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Identity to the Fore
05/28/2012
By Ram Puniyani

Parliament was rocked (May 2012) with the discussion on the alleged insult of Dr. Baba Saheb Ambedkar in the cartoon in NCERT text book for standard XI. The MHRD Minister immediately declared the withdrawal of the book and asked for review of all books for which a committee has been appointed. This is yet another instance where the intent and meaning of the said cartoon has not only been misrepresented but also the hype has been associated with the alleged insult of Dr. Ambedkar. Interestingly this cartoon appears in the book, which is part of a series, brought out by NCERT, which can easily be rated as of being of very high standard, being very lively and incorporating the core issues related to the politics of the country.
The cartoon by one of the foremost Indian cartoonist, Shankar, shows Dr. Ambedkar sitting on a snail and prodding it to go faster. Behind the snail Pundit Nehru is standing prodding the snail to move faster. The whip in the hands of Nehru, in no way is directed against Ambedkar, but is directed against snail. Ambedkar is in command of the snail, which is depicted as the process of making of Indian Constitution. The reading of the cartoon, put extremely creatively in the book, is to show the slow pace of the constitution making process. In what way this is against Ambedkar, defies the logic in toto. The dalit leaders who have raised the issue, Ramdas Athawaley, and later supported by Mayawati and others needed to think more on the lines, as to why Constitution making process was at snail’s pace rather than picking up a totally misreading of the point and making it an emotional issue.

On the same issue some youth rampaged the office of Prof Suhas Palshikar, who has been the advisor of NCERT committee, which went into the making of this book. What a paradox, the person who drafted a Constitution giving us freedom of thought and expression, in his name the same freedom of expression is being throttled. The cartoon was made in late forties, when Ambedkar and Nehru both were very much there, and surely both must have mused at the cartoon and realized their helplessness in pushing the speed of Constitution making rather than penalizing the legendary cartoonist Shankar.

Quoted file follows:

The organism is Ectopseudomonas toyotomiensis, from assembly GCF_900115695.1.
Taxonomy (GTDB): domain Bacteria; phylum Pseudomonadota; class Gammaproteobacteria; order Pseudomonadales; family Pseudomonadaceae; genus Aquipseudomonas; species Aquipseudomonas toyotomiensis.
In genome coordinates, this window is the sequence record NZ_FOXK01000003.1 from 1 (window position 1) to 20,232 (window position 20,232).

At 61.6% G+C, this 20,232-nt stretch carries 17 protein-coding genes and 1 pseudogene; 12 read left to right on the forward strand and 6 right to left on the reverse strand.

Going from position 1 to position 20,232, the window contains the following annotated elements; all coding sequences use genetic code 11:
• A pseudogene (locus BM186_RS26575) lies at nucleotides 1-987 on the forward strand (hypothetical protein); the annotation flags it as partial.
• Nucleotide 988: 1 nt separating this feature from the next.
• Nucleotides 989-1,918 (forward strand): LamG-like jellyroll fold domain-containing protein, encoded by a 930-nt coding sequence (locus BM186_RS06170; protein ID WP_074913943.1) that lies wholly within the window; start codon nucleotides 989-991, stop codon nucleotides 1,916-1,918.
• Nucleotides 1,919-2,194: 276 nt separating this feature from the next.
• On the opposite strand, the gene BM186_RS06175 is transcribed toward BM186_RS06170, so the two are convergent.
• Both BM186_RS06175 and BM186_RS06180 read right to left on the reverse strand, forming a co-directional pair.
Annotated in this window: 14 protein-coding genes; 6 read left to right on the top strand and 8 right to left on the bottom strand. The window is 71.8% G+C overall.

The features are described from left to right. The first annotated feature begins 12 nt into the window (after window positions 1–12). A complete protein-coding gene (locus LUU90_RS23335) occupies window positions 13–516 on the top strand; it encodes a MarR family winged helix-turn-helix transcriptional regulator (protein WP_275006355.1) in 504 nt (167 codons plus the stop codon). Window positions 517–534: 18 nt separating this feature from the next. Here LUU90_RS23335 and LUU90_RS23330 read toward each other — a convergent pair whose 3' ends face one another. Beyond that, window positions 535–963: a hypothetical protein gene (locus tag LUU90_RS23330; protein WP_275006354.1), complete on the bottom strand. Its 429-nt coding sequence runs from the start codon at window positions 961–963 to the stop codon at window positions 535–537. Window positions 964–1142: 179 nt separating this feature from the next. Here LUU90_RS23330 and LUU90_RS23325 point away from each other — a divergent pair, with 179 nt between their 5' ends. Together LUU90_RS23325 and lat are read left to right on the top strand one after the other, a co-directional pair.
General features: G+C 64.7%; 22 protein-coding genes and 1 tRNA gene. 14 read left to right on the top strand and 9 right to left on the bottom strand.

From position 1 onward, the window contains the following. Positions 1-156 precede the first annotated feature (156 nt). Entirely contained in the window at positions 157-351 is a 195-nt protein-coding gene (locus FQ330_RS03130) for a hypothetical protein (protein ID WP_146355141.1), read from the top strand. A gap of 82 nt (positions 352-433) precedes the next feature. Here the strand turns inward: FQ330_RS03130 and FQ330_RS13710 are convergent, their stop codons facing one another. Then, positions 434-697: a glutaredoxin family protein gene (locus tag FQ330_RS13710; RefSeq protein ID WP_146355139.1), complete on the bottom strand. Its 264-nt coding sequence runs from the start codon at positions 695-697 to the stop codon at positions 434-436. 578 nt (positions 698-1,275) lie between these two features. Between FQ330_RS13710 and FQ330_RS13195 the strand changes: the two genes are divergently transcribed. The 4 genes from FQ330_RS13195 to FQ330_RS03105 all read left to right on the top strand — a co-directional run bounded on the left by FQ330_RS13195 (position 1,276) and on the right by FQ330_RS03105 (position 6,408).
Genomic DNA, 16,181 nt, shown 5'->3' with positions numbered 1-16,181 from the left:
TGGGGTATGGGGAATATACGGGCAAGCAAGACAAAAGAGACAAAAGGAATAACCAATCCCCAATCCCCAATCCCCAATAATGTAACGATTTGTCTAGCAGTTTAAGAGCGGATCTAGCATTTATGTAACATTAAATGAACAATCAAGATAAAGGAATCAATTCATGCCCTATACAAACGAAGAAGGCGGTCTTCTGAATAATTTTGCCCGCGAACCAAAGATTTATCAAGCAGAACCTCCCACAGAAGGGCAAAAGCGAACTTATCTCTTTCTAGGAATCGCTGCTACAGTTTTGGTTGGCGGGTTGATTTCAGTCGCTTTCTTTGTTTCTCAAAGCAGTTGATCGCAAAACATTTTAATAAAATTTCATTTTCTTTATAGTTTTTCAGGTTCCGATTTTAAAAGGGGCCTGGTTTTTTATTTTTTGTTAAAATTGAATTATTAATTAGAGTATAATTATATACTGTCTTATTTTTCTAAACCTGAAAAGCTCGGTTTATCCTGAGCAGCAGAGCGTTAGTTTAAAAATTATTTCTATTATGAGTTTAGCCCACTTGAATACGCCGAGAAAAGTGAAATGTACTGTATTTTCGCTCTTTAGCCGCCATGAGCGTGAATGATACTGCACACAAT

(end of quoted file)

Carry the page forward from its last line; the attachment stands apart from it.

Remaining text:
The whole episode raises multiple questions. None of these relates to the plight of dalits and Indian constitution. One recalls that just a decade ago NDA Government led by BJP had undertaken the exercise to ‘review’ the Constitution on the grounds that it needs to change. That time dalits stood in unison and saw the designs of BJP, the political arm of RSS, to change the secular democratic structure of constitution and to replace it with one based on Hindu holy books as desired by the RSS in its pursuance of its agenda of Hindu Rashtra, was thwarted. A decade later we need to be more concerned about the threat to the values of Indian Constitution rather than focus on an emotive issue related to the same.